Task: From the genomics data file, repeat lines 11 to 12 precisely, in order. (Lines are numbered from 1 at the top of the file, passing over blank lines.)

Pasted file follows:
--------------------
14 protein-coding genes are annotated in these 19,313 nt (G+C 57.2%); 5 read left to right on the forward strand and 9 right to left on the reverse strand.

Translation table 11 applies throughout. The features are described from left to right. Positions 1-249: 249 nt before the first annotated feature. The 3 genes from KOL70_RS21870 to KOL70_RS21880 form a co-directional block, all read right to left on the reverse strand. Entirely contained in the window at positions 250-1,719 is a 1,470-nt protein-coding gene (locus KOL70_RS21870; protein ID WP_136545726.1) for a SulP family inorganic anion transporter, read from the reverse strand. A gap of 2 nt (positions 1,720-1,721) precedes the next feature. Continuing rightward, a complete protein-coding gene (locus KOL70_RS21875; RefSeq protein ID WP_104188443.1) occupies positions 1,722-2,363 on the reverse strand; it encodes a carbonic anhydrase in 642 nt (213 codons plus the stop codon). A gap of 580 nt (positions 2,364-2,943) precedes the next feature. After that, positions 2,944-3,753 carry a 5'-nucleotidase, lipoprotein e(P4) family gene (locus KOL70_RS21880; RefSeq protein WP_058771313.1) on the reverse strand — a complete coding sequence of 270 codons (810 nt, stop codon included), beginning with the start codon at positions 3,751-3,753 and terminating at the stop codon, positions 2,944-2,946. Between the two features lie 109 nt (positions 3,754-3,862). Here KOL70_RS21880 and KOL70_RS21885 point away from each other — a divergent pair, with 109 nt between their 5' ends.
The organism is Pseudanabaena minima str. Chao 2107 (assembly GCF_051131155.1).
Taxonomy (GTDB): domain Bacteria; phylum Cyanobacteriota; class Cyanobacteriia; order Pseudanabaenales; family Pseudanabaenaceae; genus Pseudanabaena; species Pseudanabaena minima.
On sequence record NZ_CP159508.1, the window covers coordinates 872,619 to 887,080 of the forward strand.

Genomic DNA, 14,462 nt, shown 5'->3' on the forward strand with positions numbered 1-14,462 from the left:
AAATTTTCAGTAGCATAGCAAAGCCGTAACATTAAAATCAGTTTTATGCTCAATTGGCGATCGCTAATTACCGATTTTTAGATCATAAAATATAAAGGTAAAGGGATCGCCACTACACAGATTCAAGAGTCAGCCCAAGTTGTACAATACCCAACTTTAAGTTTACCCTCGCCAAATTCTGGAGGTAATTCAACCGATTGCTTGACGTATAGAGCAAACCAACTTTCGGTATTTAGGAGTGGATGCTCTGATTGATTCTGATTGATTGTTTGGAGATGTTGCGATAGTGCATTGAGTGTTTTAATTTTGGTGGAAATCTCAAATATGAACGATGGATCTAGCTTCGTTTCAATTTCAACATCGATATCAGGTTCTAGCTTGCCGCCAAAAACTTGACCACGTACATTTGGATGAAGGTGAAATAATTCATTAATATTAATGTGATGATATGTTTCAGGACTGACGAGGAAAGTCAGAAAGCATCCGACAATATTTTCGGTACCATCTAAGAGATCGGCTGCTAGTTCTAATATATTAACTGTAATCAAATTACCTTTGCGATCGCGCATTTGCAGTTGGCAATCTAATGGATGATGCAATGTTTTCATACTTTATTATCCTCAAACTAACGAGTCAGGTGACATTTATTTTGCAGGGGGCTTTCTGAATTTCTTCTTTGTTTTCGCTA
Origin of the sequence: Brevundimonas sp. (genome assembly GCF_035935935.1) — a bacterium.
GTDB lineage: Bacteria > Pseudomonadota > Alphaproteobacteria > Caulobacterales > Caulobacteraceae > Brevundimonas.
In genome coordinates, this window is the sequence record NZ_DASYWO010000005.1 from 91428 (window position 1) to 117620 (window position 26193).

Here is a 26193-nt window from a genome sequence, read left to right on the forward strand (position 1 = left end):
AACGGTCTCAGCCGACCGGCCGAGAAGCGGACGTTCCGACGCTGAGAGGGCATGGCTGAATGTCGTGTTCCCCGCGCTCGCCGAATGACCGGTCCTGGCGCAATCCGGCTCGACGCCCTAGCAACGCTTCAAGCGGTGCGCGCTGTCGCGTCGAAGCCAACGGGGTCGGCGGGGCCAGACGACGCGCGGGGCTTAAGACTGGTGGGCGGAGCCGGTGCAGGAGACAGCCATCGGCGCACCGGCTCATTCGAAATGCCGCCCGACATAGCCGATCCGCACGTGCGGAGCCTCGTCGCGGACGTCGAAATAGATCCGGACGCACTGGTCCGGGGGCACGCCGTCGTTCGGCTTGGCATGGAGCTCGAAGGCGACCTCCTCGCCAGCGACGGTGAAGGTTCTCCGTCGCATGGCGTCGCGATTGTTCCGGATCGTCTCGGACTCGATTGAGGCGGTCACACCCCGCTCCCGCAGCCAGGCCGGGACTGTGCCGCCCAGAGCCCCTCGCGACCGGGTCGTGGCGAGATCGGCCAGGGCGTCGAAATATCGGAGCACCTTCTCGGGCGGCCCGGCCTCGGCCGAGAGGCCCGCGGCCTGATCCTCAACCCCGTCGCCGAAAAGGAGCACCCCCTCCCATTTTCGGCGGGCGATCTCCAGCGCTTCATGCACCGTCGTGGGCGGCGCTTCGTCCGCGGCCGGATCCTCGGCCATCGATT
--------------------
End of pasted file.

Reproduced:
Here is a 26193-nt window from a genome sequence, read left to right on the forward strand (position 1 = left end):
AACGGTCTCAGCCGACCGGCCGAGAAGCGGACGTTCCGACGCTGAGAGGGCATGGCTGAATGTCGTGTTCCCCGCGCTCGCCGAATGACCGGTCCTGGCGCAATCCGGCTCGACGCCCTAGCAACGCTTCAAGCGGTGCGCGCTGTCGCGTCGAAGCCAACGGGGTCGGCGGGGCCAGACGACGCGCGGGGCTTAAGACTGGTGGGCGGAGCCGGTGCAGGAGACAGCCATCGGCGCACCGGCTCATTCGAAATGCCGCCCGACATAGCCGATCCGCACGTGCGGAGCCTCGTCGCGGACGTCGAAATAGATCCGGACGCACTGGTCCGGGGGCACGCCGTCGTTCGGCTTGGCATGGAGCTCGAAGGCGACCTCCTCGCCAGCGACGGTGAAGGTTCTCCGTCGCATGGCGTCGCGATTGTTCCGGATCGTCTCGGACTCGATTGAGGCGGTCACACCCCGCTCCCGCAGCCAGGCCGGGACTGTGCCGCCCAGAGCCCCTCGCGACCGGGTCGTGGCGAGATCGGCCAGGGCGTCGAAATATCGGAGCACCTTCTCGGGCGGCCCGGCCTCGGCCGAGAGGCCCGCGGCCTGATCCTCAACCCCGTCGCCGAAAAGGAGCACCCCCTCCCATTTTCGGCGGGCGATCTCCAGCGCTTCATGCACCGTCGTGGGCGGCGCTTCGTCCGCGGCCGGATCCTCGGCCATCGATT